From Liz, With Love: Losing friends in the name of love

Dear Liz, 
I’ve been seeing a lot of betrayal in the name of love lately. Friends turning on friends to get consoled by a boy. Boyfriends and the girl’s close friend getting together. It’s hard for me to think that these relationships, founded on hurting others, will last. Have you also seen an influx of this? Do you think a relationship can be successful if it started off causing someone innocent that much pain?
Silent Observer

Dear Silent Observer,

Thank you for your note and sorry for taking a while to get back to you. Your question took me some time to think about—partially because of my Covid-induced slump, and partially because I recently faced something similar. I recently lost a friend over a boy (among other reasons). The wound is fresh, and I’m not sure if I’m ready to give a proper response. But I’ll give it a try.

The experience of a “falling out” is more multi-faceted than people think. Because relationships and friendships intertwine the thoughts, feelings, and experiences of everyone involved, relationship and friendship fall outs will never affect only one side. None of us are perfect.

Try not to think too much about the aftermath of the toxic relationship. I know that it hurts, but the best thing you can do is take a step away and know that other people’s actions are not for you to judge—nor for you to fix. People change—sometimes overnight—and falling victim to your friend’s inexcusable actions can result in more pain and guilt. I urge you to forgive them in silence, but also to realize that if they’ve hurt you once, the chances are they will hurt you again. In the wise words of the famous author, Dr. Maya Angelou, “When people show you who they are, believe them the first time.”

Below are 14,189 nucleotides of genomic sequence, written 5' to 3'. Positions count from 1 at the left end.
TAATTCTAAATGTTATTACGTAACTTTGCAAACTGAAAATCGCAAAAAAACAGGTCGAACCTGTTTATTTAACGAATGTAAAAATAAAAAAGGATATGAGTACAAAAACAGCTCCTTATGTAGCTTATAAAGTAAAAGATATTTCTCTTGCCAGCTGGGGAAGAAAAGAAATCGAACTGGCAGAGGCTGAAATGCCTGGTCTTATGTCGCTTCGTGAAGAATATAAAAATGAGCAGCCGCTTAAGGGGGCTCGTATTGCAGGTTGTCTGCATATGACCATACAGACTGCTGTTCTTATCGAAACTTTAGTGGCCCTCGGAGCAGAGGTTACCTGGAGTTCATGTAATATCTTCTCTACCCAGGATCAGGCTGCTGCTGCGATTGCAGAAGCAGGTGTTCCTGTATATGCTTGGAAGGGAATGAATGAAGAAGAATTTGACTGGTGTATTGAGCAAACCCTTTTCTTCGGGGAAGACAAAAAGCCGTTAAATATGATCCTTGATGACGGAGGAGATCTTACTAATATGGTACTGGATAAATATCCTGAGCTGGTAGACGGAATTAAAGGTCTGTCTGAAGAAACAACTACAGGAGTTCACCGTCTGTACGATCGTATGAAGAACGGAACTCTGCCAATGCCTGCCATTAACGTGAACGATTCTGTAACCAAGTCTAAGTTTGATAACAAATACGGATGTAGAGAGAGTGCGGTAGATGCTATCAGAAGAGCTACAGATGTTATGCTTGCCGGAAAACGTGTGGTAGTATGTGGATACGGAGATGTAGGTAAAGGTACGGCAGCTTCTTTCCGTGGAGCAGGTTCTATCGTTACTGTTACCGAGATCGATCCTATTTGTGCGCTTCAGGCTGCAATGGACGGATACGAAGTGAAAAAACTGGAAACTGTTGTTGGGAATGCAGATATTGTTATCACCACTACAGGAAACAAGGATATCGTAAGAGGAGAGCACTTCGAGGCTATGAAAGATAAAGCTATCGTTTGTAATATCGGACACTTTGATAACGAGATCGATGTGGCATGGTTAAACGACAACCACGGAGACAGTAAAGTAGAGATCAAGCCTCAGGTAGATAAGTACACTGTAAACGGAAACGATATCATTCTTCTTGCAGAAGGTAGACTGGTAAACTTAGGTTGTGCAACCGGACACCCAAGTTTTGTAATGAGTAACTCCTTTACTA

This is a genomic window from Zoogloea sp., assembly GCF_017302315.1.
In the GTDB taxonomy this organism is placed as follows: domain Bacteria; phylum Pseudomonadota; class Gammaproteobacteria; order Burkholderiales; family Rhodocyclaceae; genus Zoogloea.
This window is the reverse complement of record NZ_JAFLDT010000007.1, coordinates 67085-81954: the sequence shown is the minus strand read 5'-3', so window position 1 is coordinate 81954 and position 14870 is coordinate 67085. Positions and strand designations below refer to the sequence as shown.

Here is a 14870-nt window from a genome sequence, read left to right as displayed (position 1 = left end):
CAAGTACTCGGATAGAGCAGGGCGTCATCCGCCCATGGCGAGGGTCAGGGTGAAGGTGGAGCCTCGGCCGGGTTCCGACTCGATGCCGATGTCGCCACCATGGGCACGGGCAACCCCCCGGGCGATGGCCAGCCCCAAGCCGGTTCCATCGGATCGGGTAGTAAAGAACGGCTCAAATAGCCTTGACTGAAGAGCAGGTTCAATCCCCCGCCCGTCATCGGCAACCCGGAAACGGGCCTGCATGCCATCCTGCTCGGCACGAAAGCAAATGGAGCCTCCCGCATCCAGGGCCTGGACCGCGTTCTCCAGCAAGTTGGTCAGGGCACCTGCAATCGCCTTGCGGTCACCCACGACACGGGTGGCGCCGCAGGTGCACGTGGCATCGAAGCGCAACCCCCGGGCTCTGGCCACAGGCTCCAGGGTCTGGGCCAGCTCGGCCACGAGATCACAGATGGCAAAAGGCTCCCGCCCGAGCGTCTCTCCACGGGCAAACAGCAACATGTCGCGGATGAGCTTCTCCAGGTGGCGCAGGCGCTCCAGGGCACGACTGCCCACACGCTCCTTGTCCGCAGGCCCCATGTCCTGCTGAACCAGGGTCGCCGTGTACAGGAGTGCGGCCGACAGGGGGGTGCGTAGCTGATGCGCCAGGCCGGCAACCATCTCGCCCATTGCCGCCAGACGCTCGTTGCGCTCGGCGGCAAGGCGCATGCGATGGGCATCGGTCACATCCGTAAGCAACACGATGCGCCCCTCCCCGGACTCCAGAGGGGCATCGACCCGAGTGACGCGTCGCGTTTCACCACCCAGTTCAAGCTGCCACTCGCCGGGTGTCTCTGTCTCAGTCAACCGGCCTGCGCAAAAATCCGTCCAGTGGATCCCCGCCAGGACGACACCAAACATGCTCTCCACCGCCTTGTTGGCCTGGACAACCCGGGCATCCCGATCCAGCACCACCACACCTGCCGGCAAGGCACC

Unless someone shows you that they have changed for the better, know when to protect your peace and walk away. Eventually, you will meet people better suited to your needs. Sometimes we need painful friendships to show us what we deserve. 

As for your final question, Silent Observer, no. Relationships that start off in painful ways usually aren’t successful. Feelings of guilt eat away at even some of the most special forms of love. Mixed with toxicity, well, that makes for a relationship that shouldn’t have started in the first place

With love, 

Editor-in-Chief (Volume 48 & 49) | — Liz is completing a double major in Chemistry and Art History. She previously served as Features Editor for Volume 47, and Editor-in-Chief for Volume 48. Liz is extremely excited to have spent her time as an undergrad at The Medium, and can’t wait to inspire others and be inspired in her final year at UTM. When she’s not studying, working, writing, or editing countless articles, you can find her singing Motown hits at her piano, going on long walks by the lake, or listening to music. You can connect with Liz on her websiteInstagram, or LinkedIn.


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